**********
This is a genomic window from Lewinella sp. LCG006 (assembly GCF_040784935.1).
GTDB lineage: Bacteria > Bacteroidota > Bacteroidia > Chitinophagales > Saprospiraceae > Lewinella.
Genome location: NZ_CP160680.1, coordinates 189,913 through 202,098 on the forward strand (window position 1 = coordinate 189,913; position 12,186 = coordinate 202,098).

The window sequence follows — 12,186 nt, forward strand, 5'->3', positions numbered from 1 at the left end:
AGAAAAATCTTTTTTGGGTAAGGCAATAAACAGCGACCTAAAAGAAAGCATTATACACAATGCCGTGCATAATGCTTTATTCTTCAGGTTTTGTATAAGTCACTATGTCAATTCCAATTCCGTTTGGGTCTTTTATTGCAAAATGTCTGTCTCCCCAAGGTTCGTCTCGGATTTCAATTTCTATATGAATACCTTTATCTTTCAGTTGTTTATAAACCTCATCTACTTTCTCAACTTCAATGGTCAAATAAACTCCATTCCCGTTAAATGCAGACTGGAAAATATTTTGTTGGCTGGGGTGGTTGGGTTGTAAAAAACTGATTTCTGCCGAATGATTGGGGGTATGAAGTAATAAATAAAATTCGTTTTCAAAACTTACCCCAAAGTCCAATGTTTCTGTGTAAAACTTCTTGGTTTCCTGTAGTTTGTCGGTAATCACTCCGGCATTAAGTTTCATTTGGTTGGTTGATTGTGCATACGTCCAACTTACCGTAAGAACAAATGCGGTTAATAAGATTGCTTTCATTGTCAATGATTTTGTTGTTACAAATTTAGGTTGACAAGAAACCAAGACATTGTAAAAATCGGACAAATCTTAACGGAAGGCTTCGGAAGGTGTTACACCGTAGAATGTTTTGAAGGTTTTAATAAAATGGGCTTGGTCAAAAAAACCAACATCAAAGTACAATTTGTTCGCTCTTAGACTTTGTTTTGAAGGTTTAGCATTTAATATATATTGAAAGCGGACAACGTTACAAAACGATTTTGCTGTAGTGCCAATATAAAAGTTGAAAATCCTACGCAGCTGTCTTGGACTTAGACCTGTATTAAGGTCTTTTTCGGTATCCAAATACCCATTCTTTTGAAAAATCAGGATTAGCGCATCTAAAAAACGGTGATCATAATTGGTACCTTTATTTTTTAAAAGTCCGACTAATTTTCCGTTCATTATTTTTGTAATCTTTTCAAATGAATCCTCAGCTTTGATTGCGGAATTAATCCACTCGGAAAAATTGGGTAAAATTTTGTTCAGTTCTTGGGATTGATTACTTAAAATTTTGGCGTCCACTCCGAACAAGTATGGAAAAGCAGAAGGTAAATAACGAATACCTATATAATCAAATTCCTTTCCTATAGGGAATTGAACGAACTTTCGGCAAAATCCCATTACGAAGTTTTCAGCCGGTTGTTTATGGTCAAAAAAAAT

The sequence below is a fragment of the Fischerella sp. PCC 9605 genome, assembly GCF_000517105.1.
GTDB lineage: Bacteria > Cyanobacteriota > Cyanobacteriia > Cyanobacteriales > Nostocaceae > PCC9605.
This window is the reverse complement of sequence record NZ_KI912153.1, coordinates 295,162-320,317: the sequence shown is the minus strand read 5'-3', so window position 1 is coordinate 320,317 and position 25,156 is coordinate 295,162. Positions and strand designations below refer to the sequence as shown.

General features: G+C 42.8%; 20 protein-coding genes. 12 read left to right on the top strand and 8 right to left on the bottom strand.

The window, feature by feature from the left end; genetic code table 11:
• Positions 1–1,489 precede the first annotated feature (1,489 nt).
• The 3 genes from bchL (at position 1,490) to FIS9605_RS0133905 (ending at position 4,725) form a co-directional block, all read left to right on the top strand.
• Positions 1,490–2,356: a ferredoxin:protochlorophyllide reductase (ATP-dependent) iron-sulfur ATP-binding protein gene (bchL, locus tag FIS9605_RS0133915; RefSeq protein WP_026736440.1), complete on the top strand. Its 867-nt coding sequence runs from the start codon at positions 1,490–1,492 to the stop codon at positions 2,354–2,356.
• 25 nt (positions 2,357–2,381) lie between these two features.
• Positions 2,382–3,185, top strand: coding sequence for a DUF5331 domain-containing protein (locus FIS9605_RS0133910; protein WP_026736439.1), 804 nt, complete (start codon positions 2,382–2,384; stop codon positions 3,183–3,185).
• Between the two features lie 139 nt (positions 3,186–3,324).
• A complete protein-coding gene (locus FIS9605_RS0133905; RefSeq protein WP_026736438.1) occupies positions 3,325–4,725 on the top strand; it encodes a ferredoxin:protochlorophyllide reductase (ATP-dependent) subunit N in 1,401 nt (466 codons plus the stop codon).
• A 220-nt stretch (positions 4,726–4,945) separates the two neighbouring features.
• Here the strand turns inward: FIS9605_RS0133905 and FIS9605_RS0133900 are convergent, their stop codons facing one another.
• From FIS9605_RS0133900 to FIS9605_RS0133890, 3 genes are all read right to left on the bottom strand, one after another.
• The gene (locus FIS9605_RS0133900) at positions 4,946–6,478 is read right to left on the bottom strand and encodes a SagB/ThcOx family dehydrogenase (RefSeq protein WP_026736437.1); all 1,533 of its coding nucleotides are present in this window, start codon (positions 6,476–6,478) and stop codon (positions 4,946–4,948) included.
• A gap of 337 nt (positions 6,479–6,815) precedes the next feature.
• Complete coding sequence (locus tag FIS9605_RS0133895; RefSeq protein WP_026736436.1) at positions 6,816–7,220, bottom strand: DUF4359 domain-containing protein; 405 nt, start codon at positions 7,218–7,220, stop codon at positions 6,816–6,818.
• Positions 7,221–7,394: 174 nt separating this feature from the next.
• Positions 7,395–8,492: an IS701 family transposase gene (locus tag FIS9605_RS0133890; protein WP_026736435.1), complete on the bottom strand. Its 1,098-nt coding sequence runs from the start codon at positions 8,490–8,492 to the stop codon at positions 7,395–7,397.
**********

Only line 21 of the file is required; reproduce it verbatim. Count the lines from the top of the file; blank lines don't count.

• The gene (locus FIS9605_RS0133900) at positions 4,946–6,478 is read right to left on the bottom strand and encodes a SagB/ThcOx family dehydrogenase (RefSeq protein WP_026736437.1); all 1,533 of its coding nucleotides are present in this window, start codon (positions 6,476–6,478) and stop codon (positions 4,946–4,948) included.